Cozumel

Isla Cozumel is a large island and a municipality of the Mexican state of Quintana Roo located in the northwestern Caribbean Sea. The island is situated approximately 16 km off the eastern coastline of Mexico’s Yucatán Peninsula and about 82 km to the south of the Mexican city of Cancún. The Cozumel Channel separates Cozumel island from the mainland.

Geography

Map of Cozumel.

Covering a total area of about 489 km2, Cozumel is the largest inhabited island in the Mexican Caribbean region. After Tiburón Island and the Isla Ángel de la Guarda Island, Isla Cozumel is the third-largest island in Mexico. Located in the western part of the island is San Miguel de Cozumel, which is the largest city in the Cozumel Municipality and the island’s principal town and commercial center.

The island measures about 46 km in length and has a maximum width of 14 km. Large portions of the island are covered by mangrove forests. The topography of the island is mostly flat with soft limestone soil and the island’s highest point rises to an elevation of only 14 m. Cenotes, deep water-filled sinkholes, and karst topography are some of the notable features of the landscape of Cozumel.

According to the Köppen climate classification, the Cozumel Island experiences a tropical savanna climate. The island faces a short dry season from February to April and a lengthy wet season that covers most of the year. Thunderstorms also frequently occur during the rainy season.

Wildlife

Grey angel fish swimming near the coral reefs of Cozumel, Mexico. 

The different habitats of Cozumel Island are home to diverse plant and animal life which also includes many species and subspecies that are endemic to the island. Some of the endemic avian species that are found here are the Cozumel emerald, the great curassow, the Cozumel vireo, the Cozumel wren, and the critically endangered Cozumel thrasher. Some of the endemic mammal species that are found here include the critically endangered Cozumel Island raccoon, the Cozumel Island coati, the Cozumel fox, and the Cozumel harvest mouse. The Cozumel splendid toadfish is a toadfish species that is endemic to Cozumel. Various other species like the blue land crab, the American crocodile, and the black spiny-tailed iguana are also found here. The large boa constrictor is an invasive species on the Cozumel island.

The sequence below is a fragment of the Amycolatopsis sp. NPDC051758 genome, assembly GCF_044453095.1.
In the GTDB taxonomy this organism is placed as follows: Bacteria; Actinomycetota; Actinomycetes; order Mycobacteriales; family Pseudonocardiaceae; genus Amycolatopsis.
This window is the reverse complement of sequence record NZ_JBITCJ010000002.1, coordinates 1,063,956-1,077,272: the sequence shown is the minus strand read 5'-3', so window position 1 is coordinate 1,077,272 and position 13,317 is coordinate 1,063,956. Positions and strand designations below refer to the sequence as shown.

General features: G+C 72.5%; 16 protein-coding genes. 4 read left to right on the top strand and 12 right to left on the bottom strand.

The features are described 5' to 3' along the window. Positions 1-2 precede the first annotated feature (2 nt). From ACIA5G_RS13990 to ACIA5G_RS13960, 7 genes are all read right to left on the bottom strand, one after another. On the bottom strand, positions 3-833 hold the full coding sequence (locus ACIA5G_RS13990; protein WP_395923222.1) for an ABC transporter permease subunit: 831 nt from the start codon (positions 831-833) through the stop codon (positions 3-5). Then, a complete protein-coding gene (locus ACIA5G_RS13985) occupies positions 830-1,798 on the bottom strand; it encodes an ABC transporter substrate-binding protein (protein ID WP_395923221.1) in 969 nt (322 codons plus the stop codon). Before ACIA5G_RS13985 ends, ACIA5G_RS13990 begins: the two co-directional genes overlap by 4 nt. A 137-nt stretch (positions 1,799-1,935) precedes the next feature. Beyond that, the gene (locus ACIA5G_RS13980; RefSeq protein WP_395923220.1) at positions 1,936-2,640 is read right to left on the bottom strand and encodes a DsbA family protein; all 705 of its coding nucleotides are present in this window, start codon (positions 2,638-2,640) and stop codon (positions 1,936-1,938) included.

Diverse coral reefs containing more than 1,000 species surround Cozumel. The coral reefs of the island form a part of the Mesoamerican Barrier Reef System which is the world’s second-largest reef. These coral reefs mainly comprise numerous soft and hard corals and provide a home to various Caribbean fish as well as different invertebrates like sponges, zoanthids, mollusks, crustaceans, and echinoderms. A major portion of the reef that is located in the island’s southern part is under the protection of the Parque Nacional Arrecifes de Cozumel. Together with the Manglares y Humedales del Norte de Isla Cozumel, this park is also protected as a Ramsar site under the Ramsar Wetland Convention. To protect the island’s beautiful coral reefs and its rich marine life, the National Marine Park of Cozumel Reefs was created by the Government of Mexico in 1996.

Brief History

Mayan ruins on Cozumel, Mexico. 

Archaeological studies have revealed that Cozumel was first inhabited by the Mayans from about 300 to 1500 CE. It was regarded as a sacred place for the goddess Ixchel, who was the Mayan goddess of fertility. The Mayans hence named the island Cuzamil Pectin ("The Land of the Swallows”) in honor of the goddess’ favorite bird.

In 1518, the Spanish conquistador Juan de Grijalva led the first Spanish expedition to the island. The Spanish explorer Hernán Cortés also visited the island in 1519. The European expedition to the island brought diseases like smallpox with them, which resulted in the complete devastation of the Indigenous Mayan population. In the following years, the island served as an important hideout for pirates. During the Caste War of Yucatán, which ended the centuries-long war between the Mexican Indigenous peoples and Spanish conquistadors, some refugees settled on the island. The Government of Mexico officially recognized the town of San Miguel de Cozumel in 1849.

The economy of Cozumel is dependent on tourism and the island’s spectacular coral reefs, tropical climate, clear waters, sand beaches, and rich and diverse marine life serve as major tourist attractions. There are several resort areas on the island and the visitors to the island enjoy various recreational activities like scuba diving, snorkeling, para-sailing, kitesurfing, etc.

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